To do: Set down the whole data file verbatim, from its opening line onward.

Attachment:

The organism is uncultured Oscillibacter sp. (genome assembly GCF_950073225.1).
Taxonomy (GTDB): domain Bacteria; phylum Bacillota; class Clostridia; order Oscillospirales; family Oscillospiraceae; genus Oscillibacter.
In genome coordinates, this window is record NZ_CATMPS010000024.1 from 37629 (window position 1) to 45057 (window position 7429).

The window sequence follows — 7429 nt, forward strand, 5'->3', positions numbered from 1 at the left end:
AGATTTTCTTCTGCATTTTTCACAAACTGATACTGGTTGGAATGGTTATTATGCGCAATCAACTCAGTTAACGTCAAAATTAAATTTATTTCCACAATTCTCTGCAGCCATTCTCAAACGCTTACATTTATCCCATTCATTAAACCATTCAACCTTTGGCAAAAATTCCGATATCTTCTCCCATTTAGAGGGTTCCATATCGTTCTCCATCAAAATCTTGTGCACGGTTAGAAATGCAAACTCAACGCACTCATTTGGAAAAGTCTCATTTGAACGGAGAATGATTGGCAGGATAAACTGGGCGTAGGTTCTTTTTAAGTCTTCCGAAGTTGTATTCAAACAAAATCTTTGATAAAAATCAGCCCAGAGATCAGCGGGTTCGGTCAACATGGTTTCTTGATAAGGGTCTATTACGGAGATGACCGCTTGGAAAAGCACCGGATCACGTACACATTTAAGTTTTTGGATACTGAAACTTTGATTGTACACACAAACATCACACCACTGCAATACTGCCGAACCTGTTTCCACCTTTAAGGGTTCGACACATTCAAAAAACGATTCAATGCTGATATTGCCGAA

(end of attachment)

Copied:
The organism is uncultured Oscillibacter sp. (genome assembly GCF_950073225.1).
Taxonomy (GTDB): domain Bacteria; phylum Bacillota; class Clostridia; order Oscillospirales; family Oscillospiraceae; genus Oscillibacter.
In genome coordinates, this window is record NZ_CATMPS010000024.1 from 37629 (window position 1) to 45057 (window position 7429).

The window sequence follows — 7429 nt, forward strand, 5'->3', positions numbered from 1 at the left end:
AGATTTTCTTCTGCATTTTTCACAAACTGATACTGGTTGGAATGGTTATTATGCGCAATCAACTCAGTTAACGTCAAAATTAAATTTATTTCCACAATTCTCTGCAGCCATTCTCAAACGCTTACATTTATCCCATTCATTAAACCATTCAACCTTTGGCAAAAATTCCGATATCTTCTCCCATTTAGAGGGTTCCATATCGTTCTCCATCAAAATCTTGTGCACGGTTAGAAATGCAAACTCAACGCACTCATTTGGAAAAGTCTCATTTGAACGGAGAATGATTGGCAGGATAAACTGGGCGTAGGTTCTTTTTAAGTCTTCCGAAGTTGTATTCAAACAAAATCTTTGATAAAAATCAGCCCAGAGATCAGCGGGTTCGGTCAACATGGTTTCTTGATAAGGGTCTATTACGGAGATGACCGCTTGGAAAAGCACCGGATCACGTACACATTTAAGTTTTTGGATACTGAAACTTTGATTGTACACACAAACATCACACCACTGCAATACTGCCGAACCTGTTTCCACCTTTAAGGGTTCGACACATTCAAAAAACGATTCAATGCTGATATTGCCGAA